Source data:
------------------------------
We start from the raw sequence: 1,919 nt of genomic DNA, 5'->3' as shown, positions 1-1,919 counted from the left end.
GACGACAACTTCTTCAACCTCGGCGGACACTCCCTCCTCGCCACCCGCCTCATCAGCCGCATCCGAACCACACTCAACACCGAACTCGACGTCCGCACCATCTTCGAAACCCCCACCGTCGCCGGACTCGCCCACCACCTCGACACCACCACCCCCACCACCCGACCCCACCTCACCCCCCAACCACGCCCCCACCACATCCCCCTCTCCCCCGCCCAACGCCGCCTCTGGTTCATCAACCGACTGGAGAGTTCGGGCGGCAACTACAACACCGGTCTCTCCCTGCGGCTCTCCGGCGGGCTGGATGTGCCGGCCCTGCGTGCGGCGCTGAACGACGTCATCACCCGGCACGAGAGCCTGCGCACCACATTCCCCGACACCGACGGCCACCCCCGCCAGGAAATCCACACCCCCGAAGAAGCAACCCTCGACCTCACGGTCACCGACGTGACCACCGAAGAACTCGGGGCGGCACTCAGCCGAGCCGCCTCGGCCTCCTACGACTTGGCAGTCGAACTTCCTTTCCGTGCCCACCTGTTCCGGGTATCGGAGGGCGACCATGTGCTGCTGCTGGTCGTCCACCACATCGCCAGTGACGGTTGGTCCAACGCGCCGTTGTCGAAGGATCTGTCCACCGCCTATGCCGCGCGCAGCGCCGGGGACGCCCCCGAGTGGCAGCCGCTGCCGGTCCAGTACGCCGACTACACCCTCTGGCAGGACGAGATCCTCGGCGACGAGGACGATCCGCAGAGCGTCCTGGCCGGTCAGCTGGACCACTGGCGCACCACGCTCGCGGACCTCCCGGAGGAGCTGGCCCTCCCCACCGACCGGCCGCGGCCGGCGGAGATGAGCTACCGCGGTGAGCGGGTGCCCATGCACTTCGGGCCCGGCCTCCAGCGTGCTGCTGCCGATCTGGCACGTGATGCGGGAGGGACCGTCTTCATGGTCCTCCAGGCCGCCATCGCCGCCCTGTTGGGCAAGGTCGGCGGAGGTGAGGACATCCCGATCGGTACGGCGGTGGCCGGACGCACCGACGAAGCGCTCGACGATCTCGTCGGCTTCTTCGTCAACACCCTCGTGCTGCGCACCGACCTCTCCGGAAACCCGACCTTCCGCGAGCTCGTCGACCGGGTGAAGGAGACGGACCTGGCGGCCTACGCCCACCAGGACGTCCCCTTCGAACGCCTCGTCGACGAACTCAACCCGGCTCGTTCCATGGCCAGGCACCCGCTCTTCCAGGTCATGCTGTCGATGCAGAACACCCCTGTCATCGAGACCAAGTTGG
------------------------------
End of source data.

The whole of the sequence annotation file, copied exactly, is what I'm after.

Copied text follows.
We start from the raw sequence: 1,919 nt of genomic DNA, 5'->3' as shown, positions 1-1,919 counted from the left end.
GACGACAACTTCTTCAACCTCGGCGGACACTCCCTCCTCGCCACCCGCCTCATCAGCCGCATCCGAACCACACTCAACACCGAACTCGACGTCCGCACCATCTTCGAAACCCCCACCGTCGCCGGACTCGCCCACCACCTCGACACCACCACCCCCACCACCCGACCCCACCTCACCCCCCAACCACGCCCCCACCACATCCCCCTCTCCCCCGCCCAACGCCGCCTCTGGTTCATCAACCGACTGGAGAGTTCGGGCGGCAACTACAACACCGGTCTCTCCCTGCGGCTCTCCGGCGGGCTGGATGTGCCGGCCCTGCGTGCGGCGCTGAACGACGTCATCACCCGGCACGAGAGCCTGCGCACCACATTCCCCGACACCGACGGCCACCCCCGCCAGGAAATCCACACCCCCGAAGAAGCAACCCTCGACCTCACGGTCACCGACGTGACCACCGAAGAACTCGGGGCGGCACTCAGCCGAGCCGCCTCGGCCTCCTACGACTTGGCAGTCGAACTTCCTTTCCGTGCCCACCTGTTCCGGGTATCGGAGGGCGACCATGTGCTGCTGCTGGTCGTCCACCACATCGCCAGTGACGGTTGGTCCAACGCGCCGTTGTCGAAGGATCTGTCCACCGCCTATGCCGCGCGCAGCGCCGGGGACGCCCCCGAGTGGCAGCCGCTGCCGGTCCAGTACGCCGACTACACCCTCTGGCAGGACGAGATCCTCGGCGACGAGGACGATCCGCAGAGCGTCCTGGCCGGTCAGCTGGACCACTGGCGCACCACGCTCGCGGACCTCCCGGAGGAGCTGGCCCTCCCCACCGACCGGCCGCGGCCGGCGGAGATGAGCTACCGCGGTGAGCGGGTGCCCATGCACTTCGGGCCCGGCCTCCAGCGTGCTGCTGCCGATCTGGCACGTGATGCGGGAGGGACCGTCTTCATGGTCCTCCAGGCCGCCATCGCCGCCCTGTTGGGCAAGGTCGGCGGAGGTGAGGACATCCCGATCGGTACGGCGGTGGCCGGACGCACCGACGAAGCGCTCGACGATCTCGTCGGCTTCTTCGTCAACACCCTCGTGCTGCGCACCGACCTCTCCGGAAACCCGACCTTCCGCGAGCTCGTCGACCGGGTGAAGGAGACGGACCTGGCGGCCTACGCCCACCAGGACGTCCCCTTCGAACGCCTCGTCGACGAACTCAACCCGGCTCGTTCCATGGCCAGGCACCCGCTCTTCCAGGTCATGCTGTCGATGCAGAACACCCCTGTCATCGAGACCAAGTTGG